No/YrDateInvestmentInterestNet ChangeBalance/FV
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## Future Value Schedule Help

Money, in any form (cash, investments, receivables, etc.) will have a different value tomorrow or next month or next year than it does today. Even money stuffed in a mattress won't have the value in a year from now as it does today. That value is known as the "future value."

You must enter either a "Starting Amount" (the cash-on-hand) or the "Regular Contribution Amount" or both. Set how often you add to your investment by setting the "Contribution Frequency". If you set the "Contribution Frequency" to monthly and enter 120 for "Number of Contributions" then the "Future Value" will be for the date 10 years from the "First Contribution Date" (120 monthly contributions = 10 years).

A note or two about "Compounding Frequency". Selecting he "Exact/Simple" option sets the calculator so it will not compound the interest. Also, the exact number of days between withdrawal dates is used to calculate the interest for the period. The "Daily" option uses the exact number of days between dates, but daily compounding is assumed. (The interest earned each day is added to the principal amount each day.) The "Exact/Simple" compounding option is the most conservative setting. That is, using it will result in the lowest future value. Daily compounding will result in nearly the greatest future value (except for "Continuous Compounding".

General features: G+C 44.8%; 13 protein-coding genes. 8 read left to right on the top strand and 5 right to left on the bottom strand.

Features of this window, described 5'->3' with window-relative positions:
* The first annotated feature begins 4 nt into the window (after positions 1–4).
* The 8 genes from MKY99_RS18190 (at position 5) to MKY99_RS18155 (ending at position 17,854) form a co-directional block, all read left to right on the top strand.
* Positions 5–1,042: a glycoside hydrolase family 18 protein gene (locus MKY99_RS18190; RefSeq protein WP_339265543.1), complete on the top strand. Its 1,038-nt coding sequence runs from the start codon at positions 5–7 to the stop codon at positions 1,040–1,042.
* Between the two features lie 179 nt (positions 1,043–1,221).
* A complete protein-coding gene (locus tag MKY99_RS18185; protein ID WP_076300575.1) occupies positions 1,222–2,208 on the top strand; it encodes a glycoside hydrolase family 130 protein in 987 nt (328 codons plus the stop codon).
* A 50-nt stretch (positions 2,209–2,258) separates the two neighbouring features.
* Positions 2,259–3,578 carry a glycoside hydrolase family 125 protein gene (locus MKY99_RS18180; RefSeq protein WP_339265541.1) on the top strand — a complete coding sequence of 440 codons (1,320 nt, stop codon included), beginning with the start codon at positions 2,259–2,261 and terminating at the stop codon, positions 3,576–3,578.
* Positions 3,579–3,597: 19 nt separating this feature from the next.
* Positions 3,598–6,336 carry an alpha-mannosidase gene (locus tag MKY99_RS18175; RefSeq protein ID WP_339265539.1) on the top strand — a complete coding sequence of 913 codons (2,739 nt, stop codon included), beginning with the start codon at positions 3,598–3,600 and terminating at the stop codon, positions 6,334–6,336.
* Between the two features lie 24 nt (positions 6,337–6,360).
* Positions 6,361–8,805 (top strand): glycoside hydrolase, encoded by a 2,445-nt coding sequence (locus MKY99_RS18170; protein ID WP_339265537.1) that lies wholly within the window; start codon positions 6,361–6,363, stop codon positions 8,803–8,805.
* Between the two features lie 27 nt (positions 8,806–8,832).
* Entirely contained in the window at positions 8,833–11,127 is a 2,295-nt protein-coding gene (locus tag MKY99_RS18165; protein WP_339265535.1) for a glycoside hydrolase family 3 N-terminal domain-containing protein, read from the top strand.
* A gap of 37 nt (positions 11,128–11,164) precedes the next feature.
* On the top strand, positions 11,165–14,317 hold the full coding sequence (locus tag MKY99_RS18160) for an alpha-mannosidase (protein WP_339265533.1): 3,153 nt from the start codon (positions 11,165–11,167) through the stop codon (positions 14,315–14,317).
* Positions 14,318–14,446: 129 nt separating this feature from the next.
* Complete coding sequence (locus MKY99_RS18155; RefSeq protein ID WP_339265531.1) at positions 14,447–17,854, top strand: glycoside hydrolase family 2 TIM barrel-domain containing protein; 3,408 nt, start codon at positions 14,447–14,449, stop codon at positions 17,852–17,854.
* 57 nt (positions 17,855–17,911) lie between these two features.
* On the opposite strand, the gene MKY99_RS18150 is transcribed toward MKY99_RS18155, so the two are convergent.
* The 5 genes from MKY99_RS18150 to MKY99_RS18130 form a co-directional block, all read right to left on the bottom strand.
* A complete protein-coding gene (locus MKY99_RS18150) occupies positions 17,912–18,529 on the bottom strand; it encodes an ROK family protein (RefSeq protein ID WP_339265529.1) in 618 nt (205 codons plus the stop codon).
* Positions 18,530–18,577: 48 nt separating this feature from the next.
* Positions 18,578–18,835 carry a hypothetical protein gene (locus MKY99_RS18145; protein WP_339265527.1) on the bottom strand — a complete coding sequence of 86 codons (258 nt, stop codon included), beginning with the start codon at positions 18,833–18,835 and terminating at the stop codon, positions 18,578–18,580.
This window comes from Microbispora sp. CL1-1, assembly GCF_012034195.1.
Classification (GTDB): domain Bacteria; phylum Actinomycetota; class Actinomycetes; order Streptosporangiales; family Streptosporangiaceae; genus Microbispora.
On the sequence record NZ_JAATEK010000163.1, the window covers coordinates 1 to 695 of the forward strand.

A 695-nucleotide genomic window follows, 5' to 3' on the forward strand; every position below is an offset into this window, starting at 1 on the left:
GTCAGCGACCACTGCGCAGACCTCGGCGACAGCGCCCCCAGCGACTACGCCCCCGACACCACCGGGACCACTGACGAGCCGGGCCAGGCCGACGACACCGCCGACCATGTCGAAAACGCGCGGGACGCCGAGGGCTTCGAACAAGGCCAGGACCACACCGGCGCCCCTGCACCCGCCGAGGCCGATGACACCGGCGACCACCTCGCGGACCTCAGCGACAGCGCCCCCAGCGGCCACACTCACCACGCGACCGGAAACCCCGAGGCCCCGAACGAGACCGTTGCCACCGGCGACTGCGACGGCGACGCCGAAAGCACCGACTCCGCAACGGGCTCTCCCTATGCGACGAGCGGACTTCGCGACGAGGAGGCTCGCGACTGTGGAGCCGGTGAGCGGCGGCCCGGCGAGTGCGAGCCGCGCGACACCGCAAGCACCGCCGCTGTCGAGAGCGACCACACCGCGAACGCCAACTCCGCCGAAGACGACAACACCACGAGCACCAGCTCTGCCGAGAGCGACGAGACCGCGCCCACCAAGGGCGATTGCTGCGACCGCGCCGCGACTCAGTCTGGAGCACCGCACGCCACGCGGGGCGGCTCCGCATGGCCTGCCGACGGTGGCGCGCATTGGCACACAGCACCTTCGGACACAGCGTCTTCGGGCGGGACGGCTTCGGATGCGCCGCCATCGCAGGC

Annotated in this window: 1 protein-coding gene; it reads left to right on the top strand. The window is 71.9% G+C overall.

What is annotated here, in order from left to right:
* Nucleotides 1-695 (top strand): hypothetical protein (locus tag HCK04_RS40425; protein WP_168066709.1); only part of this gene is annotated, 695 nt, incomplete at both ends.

The other compounding frequencies are based on periods of time other than days. Each period is assumed to be of equal length for the purposes of interest calculations. That is, assuming a balance of \$10,000, the interest earned for January will be the same interest earned for February given the same interest rate.

NOTE: The future value maybe lower than the value reflected today — think inflation. To reflect that fact, simply use a negative interest.

### 2 thoughts on “future-value-schedule”

1. ganesh says:

Hi,

I have 3 different Investment plans and the first one is for 21 months, second one for 31 months and last one with 35 monthly installments. for all the 3 options, the rate of return at the end of the term would be 10% of the total installment amount. Now the problem is, how to evaluate these options to find the best plan. Any help on this would be of a great help.

Regards,

• Karl says:

The rate of return for each investment needs to be annualized. Then you can compare the investments.

You can use this internal rate of return calculator to do that.

Let me know if I didn’t understand something.